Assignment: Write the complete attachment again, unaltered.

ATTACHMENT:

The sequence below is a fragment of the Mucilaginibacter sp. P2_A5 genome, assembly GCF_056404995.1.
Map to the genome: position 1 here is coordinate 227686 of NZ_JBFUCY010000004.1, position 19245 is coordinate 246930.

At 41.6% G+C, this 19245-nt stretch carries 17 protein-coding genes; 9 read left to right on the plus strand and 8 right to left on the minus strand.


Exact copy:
The sequence below is a fragment of the Mucilaginibacter sp. P2_A5 genome, assembly GCF_056404995.1.
Map to the genome: position 1 here is coordinate 227686 of NZ_JBFUCY010000004.1, position 19245 is coordinate 246930.

At 41.6% G+C, this 19245-nt stretch carries 17 protein-coding genes; 9 read left to right on the plus strand and 8 right to left on the minus strand.